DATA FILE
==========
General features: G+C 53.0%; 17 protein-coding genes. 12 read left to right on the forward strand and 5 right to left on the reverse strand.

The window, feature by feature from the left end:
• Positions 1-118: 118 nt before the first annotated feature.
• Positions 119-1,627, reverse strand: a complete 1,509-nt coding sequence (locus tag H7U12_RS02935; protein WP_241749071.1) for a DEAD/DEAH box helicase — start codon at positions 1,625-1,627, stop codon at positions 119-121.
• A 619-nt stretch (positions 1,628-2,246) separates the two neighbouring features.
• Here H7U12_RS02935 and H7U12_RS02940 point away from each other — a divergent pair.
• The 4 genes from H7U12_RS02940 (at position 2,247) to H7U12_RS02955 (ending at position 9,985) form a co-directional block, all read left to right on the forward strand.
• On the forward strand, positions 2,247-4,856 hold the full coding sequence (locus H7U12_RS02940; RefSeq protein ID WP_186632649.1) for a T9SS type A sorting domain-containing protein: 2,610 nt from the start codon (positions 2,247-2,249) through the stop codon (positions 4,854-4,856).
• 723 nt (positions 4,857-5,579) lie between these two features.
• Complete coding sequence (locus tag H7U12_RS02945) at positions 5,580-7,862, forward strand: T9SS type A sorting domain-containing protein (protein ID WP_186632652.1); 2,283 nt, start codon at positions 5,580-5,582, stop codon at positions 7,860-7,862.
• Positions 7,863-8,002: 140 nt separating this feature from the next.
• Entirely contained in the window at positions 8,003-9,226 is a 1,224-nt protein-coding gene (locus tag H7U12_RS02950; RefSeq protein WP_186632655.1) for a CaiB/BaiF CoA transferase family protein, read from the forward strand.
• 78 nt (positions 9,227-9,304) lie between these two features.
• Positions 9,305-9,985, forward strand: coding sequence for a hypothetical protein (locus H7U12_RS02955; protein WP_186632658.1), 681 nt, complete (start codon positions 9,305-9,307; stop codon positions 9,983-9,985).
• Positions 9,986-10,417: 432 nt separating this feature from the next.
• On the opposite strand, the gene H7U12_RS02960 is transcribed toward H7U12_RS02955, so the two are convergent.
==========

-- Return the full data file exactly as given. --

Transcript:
General features: G+C 53.0%; 17 protein-coding genes. 12 read left to right on the forward strand and 5 right to left on the reverse strand.

The window, feature by feature from the left end:
• Positions 1-118: 118 nt before the first annotated feature.
• Positions 119-1,627, reverse strand: a complete 1,509-nt coding sequence (locus tag H7U12_RS02935; protein WP_241749071.1) for a DEAD/DEAH box helicase — start codon at positions 1,625-1,627, stop codon at positions 119-121.
• A 619-nt stretch (positions 1,628-2,246) separates the two neighbouring features.
• Here H7U12_RS02935 and H7U12_RS02940 point away from each other — a divergent pair.
• The 4 genes from H7U12_RS02940 (at position 2,247) to H7U12_RS02955 (ending at position 9,985) form a co-directional block, all read left to right on the forward strand.
• On the forward strand, positions 2,247-4,856 hold the full coding sequence (locus H7U12_RS02940; RefSeq protein ID WP_186632649.1) for a T9SS type A sorting domain-containing protein: 2,610 nt from the start codon (positions 2,247-2,249) through the stop codon (positions 4,854-4,856).
• 723 nt (positions 4,857-5,579) lie between these two features.
• Complete coding sequence (locus tag H7U12_RS02945) at positions 5,580-7,862, forward strand: T9SS type A sorting domain-containing protein (protein ID WP_186632652.1); 2,283 nt, start codon at positions 5,580-5,582, stop codon at positions 7,860-7,862.
• Positions 7,863-8,002: 140 nt separating this feature from the next.
• Entirely contained in the window at positions 8,003-9,226 is a 1,224-nt protein-coding gene (locus tag H7U12_RS02950; RefSeq protein WP_186632655.1) for a CaiB/BaiF CoA transferase family protein, read from the forward strand.
• 78 nt (positions 9,227-9,304) lie between these two features.
• Positions 9,305-9,985, forward strand: coding sequence for a hypothetical protein (locus H7U12_RS02955; protein WP_186632658.1), 681 nt, complete (start codon positions 9,305-9,307; stop codon positions 9,983-9,985).
• Positions 9,986-10,417: 432 nt separating this feature from the next.
• On the opposite strand, the gene H7U12_RS02960 is transcribed toward H7U12_RS02955, so the two are convergent.